The forces that bind protons and neutrons in an atomic nucleus are so strong that they break in a nuclear explosion. A bond that strong is necessary in order to overcome the huge electric repulsion between same charge protons. The standard model logic was that a strong force had to hold quark particles together in a nucleus. This force has the odd property that it is zero at short range but increases as quarks separate, an effect analogous to stretching a rubber band that was called asymptotic freedom. It exchanges no energy so it isn’t electromagnetic and increases with distance so it isn’t gravity. The standard model needed a new force to explain how the atomic nucleus was held together.
Its answer was quantum chromodynamics, a field theory derived by analogy from quantum electrodynamics (QED), the theory that explains light. QED explains electromagnetism as perturbations caused when an electromagnetic field absorbs or emits photons as shown in Feynman diagrams. These perturbations gave infinities that were removed by renormalization, a mathematical trick that arbitrarily subtracts infinities from the equations to get the finite answers desired.
Aiming to repeat the success of QED, quantum chromodynamics (QCD) proposed that a new strong field emitted new particles called gluons with a new color charge. In essence, the strong field’s gluons acted to cause effects just as the electromagnetic field’s photons did. The gluons then used red, blue and green charges to bind quarks in a proton just as photons bind electrons in atoms, but with three values not two, where the red, blue and green charges cancel to “white” just as positive and negative charges cancel to neutral. Three colors needed anti-colors to work, so to turn a red quark blue needs an anti-red gluon as well as a blue gluon. It was tricky but the calculations worked, so when in 1978 the PLUTO project managed to interpret a three-jet Upsilon event in gluon terms, gluons joined the standard model pantheon. Meaning didn’t matter, so no-one asked why a universal field through all space existed for an effect that applied only to quarks.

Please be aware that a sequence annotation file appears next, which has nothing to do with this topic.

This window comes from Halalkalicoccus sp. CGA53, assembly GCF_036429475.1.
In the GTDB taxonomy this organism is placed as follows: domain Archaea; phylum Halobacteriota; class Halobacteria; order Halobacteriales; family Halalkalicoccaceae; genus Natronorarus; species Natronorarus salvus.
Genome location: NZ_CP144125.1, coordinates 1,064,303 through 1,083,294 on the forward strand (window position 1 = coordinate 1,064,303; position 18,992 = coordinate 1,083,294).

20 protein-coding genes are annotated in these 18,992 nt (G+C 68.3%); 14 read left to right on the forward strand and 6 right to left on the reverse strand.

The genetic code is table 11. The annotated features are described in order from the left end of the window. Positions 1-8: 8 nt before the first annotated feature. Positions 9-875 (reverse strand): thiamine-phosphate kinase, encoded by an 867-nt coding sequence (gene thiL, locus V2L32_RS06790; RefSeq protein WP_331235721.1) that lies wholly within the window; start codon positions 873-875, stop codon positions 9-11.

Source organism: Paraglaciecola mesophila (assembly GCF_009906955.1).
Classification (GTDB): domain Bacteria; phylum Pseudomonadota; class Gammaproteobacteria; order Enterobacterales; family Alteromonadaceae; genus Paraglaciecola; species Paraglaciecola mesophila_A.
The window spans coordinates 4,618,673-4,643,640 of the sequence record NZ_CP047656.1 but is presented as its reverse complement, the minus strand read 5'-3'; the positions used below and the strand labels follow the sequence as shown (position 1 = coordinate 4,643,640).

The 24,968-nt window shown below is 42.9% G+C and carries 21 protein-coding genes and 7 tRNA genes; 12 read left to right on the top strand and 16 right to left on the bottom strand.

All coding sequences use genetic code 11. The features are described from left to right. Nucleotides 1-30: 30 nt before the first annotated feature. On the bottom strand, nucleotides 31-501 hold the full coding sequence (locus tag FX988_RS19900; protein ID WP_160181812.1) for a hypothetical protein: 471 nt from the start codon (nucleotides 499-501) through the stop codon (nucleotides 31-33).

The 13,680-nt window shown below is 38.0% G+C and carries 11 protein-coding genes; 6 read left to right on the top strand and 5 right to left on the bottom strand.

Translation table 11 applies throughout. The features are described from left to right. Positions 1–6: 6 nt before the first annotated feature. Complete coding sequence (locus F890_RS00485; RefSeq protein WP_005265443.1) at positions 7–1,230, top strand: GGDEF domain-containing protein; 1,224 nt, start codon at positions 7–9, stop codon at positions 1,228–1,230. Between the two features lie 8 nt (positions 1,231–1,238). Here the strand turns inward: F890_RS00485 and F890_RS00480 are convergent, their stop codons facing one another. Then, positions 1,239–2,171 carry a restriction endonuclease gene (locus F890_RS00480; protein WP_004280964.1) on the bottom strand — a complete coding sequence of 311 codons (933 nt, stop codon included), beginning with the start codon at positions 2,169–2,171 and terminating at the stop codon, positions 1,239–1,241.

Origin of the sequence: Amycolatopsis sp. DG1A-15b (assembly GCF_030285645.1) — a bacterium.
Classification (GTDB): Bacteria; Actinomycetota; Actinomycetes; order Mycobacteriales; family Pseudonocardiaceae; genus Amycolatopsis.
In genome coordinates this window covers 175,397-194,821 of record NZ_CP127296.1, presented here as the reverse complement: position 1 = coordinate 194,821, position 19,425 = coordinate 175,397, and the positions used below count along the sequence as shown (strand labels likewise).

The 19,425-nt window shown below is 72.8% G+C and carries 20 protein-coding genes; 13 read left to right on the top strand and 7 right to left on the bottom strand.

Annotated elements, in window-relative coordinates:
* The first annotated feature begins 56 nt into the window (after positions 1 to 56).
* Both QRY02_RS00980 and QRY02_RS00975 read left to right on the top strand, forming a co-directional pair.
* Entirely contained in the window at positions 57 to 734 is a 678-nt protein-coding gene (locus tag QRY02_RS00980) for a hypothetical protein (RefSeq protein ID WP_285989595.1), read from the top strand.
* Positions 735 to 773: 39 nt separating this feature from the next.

A quantum processing model approaches the same facts differently, based on reverse engineering rather than devising a field to fit the facts. The quark structure in Figure 4.11 shows it has free photons in one axis, so could they link quarks that are close together, in a quark plasma? The free photons of one quark could insert themselves into another as shown in Figure 4.12, where an extreme photon has its head in one node and tail in another. It is now proposed that when quarks are side-by-side, the extra photons in a quark’s free axis insert themselves into another nearby quark like “hooks”.
Photon sharing results in a bond that is initially zero but increases with distance because as linked quarks separate the shared photon wavelength increases to release the energy needed to pull them back together. In the next chapter, matter moves by a probabilistic reboot so stretching a photon increases the processing in the gap making the quarks more likely to restart there. The more the quarks separate, the stronger the effect, so quarks side-by-side experience no force but are pulled together as they separate. In effect, shared photons are the “elastic bands” that hold quarks together. Quantum realism attributes the strong force to quarks sharing photons. Could this let quarks fill all the channels of a node plane to achieve stability?